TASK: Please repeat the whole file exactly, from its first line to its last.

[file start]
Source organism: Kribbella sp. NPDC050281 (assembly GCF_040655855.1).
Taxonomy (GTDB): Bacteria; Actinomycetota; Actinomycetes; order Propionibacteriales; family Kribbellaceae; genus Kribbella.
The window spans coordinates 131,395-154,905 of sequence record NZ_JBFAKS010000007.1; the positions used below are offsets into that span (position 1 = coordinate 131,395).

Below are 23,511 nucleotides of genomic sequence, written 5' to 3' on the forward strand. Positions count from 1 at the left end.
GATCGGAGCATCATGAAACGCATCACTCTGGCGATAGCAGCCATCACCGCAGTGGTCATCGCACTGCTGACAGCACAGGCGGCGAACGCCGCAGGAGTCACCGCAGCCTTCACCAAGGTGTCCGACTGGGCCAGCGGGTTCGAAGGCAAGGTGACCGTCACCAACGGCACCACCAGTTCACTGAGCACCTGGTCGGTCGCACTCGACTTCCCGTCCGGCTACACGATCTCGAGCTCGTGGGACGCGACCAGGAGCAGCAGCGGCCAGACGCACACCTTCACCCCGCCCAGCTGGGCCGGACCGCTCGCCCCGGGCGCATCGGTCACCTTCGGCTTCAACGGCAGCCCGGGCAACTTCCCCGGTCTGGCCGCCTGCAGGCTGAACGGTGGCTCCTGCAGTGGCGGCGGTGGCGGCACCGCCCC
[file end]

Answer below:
Source organism: Kribbella sp. NPDC050281 (assembly GCF_040655855.1).
Taxonomy (GTDB): Bacteria; Actinomycetota; Actinomycetes; order Propionibacteriales; family Kribbellaceae; genus Kribbella.
The window spans coordinates 131,395-154,905 of sequence record NZ_JBFAKS010000007.1; the positions used below are offsets into that span (position 1 = coordinate 131,395).

Below are 23,511 nucleotides of genomic sequence, written 5' to 3' on the forward strand. Positions count from 1 at the left end.
GATCGGAGCATCATGAAACGCATCACTCTGGCGATAGCAGCCATCACCGCAGTGGTCATCGCACTGCTGACAGCACAGGCGGCGAACGCCGCAGGAGTCACCGCAGCCTTCACCAAGGTGTCCGACTGGGCCAGCGGGTTCGAAGGCAAGGTGACCGTCACCAACGGCACCACCAGTTCACTGAGCACCTGGTCGGTCGCACTCGACTTCCCGTCCGGCTACACGATCTCGAGCTCGTGGGACGCGACCAGGAGCAGCAGCGGCCAGACGCACACCTTCACCCCGCCCAGCTGGGCCGGACCGCTCGCCCCGGGCGCATCGGTCACCTTCGGCTTCAACGGCAGCCCGGGCAACTTCCCCGGTCTGGCCGCCTGCAGGCTGAACGGTGGCTCCTGCAGTGGCGGCGGTGGCGGCACCGCCCC